American Sabbatical 024: 9/29/96

Granite Creek

9/30... Granite River.

We shook ourselves awake at dawn in a freezing wind along the Big Sandy. No wonder they call it the Wind River Range. Even with all our winter clothes on and our morning porridge and mug-up in hand we were shaking. Didn’t take us long to saddle-up Festiva and gallop down that dirt road to the highway.. watching antelopes jumping the barbed-wire fences as we pulled our plume of dust. No more camping in the high country, we swore.

Once we’d thawed ourselves with Festiva heat and road coffee, we were almost ready to take off a layer or two. By the time we hit Pinedale the temps were pushing 80, and our spirits were rising, too. In Pinedale we visited the Mountain Men Museum, yet another new addition to Wyoming’s tourist attractions. At least the building and displays were new, and quite attractive. The presentation was much too text-heavy (I should complain?), and the artifacts a bit scarce, but it was very professional, informative, and the staff ready and able to answer any questions. All very low-key.

Mountain Man
(Alfred Jacob Miller)

We might have given yet another museum a pass.. our ability to absorb all this local historic juice is getting squeezed thin.. but one of my quests was to find Pierre’s Hole, site of the 1832 fur trade rendezvous. It seemed as if half of the journals I read last year were by men who were in Pierre’s Hole for that pow-wow. Wyeth, Bonneville, Carson, Etc., Etc. And I’ve been unable to locate it on any map. One journalist said that the three Tetons were in sight there, so we must be close as we approach Jackson Hole. Well, the Mountain Man docents couldn’t pinpoint it on a contemporary map, but they could come within a couple of miles, so we’re homing in.

Which leads to a digression about mapping. (We’re getting expert at digressing on maps.) It is almost impossible to perceive rivers and mountain ranges on contemporary maps, road maps in particular. Even the geodesic survey maps don’t read topographically for me, too many squiggly contour lines that don’t cohere. The maps bound in with the 19th century travelers’ accounts were river maps, sometimes showing the mountains and hills. They make sense to me. In those days the rivers were the roads, of course. Even out here in the open country where riverside going might not be the easiest, they guaranteed water (maybe potable) and maybe forage. Even though our horsepower has changed, those river maps still show the landscape in a way no modern maps do. This perceptual shift in how we conceptualize the landscape runs deeper than new road cuts. Our maps are now about political boundaries, place names, and the fastest way to get there. The rivers and hills still define the real estate, only we don’t see them, or think about them. Is it any wonder our rivers are sick, that there’s a water crisis, and our ecological consciousness is fragmented? As we travel, the pennies keep dropping about how this country is put together. That the Bighorn River rises in the Bighorn Mountains, for example. Geography isn’t rocket science, but trying to find topography on a TripleA map might convince you otherwise. A complete set of North American watershed maps would be a boon for this quest, and might teach us all how the country is threaded together.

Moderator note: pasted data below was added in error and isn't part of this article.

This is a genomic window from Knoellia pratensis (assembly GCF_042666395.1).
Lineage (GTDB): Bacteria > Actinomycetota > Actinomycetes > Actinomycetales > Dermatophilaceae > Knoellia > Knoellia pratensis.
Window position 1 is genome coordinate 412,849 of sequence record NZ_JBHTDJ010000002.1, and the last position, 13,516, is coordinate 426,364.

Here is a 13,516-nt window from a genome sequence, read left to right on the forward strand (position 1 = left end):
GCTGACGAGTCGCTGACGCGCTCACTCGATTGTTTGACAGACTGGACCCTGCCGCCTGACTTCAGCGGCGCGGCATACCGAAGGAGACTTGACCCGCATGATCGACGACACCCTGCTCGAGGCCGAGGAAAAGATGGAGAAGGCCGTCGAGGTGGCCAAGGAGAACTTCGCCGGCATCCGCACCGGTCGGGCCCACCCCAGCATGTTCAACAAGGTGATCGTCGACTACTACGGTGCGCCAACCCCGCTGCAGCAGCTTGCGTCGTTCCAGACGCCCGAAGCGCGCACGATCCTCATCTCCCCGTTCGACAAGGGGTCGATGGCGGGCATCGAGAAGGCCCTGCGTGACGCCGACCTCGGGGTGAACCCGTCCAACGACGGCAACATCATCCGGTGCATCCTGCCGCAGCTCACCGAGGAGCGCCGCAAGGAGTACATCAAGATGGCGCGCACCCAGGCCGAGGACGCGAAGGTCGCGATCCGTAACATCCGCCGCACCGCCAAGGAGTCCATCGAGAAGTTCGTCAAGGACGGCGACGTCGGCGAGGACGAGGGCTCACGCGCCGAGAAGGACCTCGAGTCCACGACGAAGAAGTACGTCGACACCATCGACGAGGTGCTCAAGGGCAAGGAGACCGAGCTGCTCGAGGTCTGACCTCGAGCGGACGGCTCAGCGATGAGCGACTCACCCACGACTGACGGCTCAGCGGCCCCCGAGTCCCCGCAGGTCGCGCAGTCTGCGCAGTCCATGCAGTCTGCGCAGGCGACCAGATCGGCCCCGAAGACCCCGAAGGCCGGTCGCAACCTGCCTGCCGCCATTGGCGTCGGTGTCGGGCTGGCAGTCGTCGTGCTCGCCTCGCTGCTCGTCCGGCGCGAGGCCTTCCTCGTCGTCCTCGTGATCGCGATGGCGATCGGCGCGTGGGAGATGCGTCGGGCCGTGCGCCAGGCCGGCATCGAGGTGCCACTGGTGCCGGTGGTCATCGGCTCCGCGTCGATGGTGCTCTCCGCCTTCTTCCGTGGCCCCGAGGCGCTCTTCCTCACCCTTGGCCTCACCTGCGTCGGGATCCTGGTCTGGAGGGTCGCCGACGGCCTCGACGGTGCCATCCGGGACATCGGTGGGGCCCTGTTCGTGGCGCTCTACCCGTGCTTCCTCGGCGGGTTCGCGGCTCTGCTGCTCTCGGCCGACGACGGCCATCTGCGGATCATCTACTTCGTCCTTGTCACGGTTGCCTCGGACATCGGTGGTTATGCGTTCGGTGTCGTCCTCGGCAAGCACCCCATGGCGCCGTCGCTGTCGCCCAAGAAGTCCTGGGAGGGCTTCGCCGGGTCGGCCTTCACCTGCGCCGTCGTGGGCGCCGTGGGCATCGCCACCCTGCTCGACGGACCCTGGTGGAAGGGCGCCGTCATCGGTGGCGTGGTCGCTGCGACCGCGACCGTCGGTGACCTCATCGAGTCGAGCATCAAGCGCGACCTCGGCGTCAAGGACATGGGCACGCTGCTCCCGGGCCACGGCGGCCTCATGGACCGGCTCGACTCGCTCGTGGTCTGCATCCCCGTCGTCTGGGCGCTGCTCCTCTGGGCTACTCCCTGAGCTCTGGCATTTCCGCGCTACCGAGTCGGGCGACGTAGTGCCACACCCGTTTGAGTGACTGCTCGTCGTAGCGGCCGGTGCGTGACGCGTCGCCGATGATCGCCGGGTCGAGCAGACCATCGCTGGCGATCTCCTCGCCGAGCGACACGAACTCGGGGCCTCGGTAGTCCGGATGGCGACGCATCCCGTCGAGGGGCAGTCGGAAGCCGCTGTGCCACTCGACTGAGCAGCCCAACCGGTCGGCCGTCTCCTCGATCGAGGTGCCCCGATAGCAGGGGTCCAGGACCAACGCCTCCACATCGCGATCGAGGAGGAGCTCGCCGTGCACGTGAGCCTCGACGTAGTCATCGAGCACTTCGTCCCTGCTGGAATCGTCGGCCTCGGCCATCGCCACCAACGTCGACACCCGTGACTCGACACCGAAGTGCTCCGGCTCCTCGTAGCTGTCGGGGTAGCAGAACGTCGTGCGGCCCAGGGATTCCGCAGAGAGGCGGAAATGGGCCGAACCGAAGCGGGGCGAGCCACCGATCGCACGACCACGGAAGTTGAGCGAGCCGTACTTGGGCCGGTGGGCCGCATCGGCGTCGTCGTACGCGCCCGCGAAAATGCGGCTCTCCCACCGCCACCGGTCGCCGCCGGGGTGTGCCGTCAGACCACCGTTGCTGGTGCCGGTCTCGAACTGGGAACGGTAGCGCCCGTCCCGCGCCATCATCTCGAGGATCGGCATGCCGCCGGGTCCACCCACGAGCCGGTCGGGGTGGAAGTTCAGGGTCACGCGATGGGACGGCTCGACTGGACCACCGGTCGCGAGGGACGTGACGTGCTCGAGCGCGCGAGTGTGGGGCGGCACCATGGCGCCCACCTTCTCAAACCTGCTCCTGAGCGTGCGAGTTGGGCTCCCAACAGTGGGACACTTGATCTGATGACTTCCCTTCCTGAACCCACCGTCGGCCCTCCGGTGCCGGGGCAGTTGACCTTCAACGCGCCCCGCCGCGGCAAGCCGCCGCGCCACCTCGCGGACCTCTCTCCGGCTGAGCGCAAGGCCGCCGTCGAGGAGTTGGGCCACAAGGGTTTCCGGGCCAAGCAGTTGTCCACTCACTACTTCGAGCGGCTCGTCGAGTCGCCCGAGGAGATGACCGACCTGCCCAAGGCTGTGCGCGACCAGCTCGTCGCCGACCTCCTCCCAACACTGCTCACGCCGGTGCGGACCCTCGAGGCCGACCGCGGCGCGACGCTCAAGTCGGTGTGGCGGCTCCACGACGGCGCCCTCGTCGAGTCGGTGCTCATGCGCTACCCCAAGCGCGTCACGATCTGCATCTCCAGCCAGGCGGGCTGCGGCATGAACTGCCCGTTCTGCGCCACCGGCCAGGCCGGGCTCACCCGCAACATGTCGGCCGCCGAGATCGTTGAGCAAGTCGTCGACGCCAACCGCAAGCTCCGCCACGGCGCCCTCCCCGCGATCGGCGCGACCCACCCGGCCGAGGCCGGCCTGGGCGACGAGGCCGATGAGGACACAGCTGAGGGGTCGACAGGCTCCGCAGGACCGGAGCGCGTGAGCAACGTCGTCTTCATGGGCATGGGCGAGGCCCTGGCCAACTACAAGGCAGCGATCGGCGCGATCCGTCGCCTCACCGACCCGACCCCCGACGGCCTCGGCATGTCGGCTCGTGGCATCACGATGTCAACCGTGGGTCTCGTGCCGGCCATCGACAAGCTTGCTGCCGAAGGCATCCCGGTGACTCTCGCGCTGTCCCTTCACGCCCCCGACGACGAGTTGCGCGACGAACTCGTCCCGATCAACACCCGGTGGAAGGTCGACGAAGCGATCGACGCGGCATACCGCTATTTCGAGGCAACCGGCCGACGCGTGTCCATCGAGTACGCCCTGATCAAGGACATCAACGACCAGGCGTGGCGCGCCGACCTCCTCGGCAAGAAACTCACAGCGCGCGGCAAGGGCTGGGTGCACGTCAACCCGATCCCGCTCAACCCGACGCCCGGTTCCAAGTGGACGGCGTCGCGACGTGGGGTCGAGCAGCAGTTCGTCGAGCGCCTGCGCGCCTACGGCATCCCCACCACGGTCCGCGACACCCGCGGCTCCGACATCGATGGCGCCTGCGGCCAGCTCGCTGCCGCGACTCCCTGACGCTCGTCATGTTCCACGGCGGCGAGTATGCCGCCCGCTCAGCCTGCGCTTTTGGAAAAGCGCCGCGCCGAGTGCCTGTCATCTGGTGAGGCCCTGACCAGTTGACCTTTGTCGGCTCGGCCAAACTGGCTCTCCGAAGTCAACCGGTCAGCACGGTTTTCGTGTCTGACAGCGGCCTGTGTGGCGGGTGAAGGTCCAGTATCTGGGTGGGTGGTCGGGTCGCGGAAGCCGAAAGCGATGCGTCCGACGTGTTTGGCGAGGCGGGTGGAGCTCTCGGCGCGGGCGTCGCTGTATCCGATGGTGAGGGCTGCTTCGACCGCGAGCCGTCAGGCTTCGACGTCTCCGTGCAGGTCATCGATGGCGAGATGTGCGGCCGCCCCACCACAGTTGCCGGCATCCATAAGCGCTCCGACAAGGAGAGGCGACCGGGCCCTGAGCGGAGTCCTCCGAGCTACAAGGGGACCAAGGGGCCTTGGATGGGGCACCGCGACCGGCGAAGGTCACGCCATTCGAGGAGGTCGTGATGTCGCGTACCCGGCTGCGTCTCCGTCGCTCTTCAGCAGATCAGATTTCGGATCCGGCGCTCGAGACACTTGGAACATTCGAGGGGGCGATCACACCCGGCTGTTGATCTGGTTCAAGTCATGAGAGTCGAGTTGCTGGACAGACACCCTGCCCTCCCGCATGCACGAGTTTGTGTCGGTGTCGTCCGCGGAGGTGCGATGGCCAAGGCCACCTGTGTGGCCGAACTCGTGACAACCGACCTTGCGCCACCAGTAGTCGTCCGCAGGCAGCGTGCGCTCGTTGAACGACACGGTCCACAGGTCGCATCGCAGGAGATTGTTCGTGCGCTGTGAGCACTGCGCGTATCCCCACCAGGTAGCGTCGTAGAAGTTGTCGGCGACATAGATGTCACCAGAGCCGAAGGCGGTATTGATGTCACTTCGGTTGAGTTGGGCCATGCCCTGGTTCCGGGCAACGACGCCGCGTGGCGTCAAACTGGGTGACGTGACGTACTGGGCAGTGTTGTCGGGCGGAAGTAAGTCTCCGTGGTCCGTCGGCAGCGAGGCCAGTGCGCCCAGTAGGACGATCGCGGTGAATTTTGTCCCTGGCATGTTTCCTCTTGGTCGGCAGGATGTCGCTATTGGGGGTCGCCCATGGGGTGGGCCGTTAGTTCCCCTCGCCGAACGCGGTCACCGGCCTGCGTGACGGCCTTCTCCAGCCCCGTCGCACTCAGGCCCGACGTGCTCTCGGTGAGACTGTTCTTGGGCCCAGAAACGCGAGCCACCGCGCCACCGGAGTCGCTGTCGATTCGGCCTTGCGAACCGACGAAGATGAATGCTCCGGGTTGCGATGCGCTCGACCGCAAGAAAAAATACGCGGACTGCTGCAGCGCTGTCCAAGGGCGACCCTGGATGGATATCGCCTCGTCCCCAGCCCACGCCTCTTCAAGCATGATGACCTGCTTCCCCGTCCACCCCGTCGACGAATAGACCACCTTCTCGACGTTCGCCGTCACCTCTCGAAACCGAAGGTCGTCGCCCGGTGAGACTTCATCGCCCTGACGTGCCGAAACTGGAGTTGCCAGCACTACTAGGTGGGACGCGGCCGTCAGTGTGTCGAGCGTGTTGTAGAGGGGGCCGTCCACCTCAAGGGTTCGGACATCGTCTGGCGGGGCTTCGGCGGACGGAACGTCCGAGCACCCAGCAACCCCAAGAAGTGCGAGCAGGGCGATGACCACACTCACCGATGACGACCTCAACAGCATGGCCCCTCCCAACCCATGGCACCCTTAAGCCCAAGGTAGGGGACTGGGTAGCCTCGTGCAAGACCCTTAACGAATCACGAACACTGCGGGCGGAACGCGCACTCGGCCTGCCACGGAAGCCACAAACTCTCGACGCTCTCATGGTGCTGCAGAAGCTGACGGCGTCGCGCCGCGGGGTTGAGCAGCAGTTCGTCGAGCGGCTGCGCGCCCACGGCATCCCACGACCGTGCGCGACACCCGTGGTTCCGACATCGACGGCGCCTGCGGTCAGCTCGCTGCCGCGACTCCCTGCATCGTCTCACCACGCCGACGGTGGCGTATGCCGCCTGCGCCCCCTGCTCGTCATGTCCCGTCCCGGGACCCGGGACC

Aspen & Granite
The ladies at the Mountain Men Museum were so well informed about the area, that was asked them about accommodations around Yellowstone, our next stop. They warned us that motel rates were “around $100”, and we choked. Our max is $40/night, and we haven’t had to pay that, yet. But, they said, there was a campground at a hot springs about halfway to Jackson we might be interested in. As you might guess, Peggy’s eyes lit up. Up was the keyword. The road to Granite Hot Spring was 9 miles UP a washboard dirt track, straight UP the mountains. The site was absolutely spectacular. We cringed for Festiva as she jolted over the rocky outcrops and shuddered over the corduroy, but once the bucking was over we were enthralled. We were all alone at a swimming pool built by the CCC (which makes it research, right?), with a panoramic view of lofty granite peaks, and that high altitude sun came slanting down on us. The temperature of the water was 98 degrees. Just about perfect. We did pas de deux sunwise in the pool like a pair of synchronous seals in a geriatric circus. Even the sulfurous air wasn’t excessive.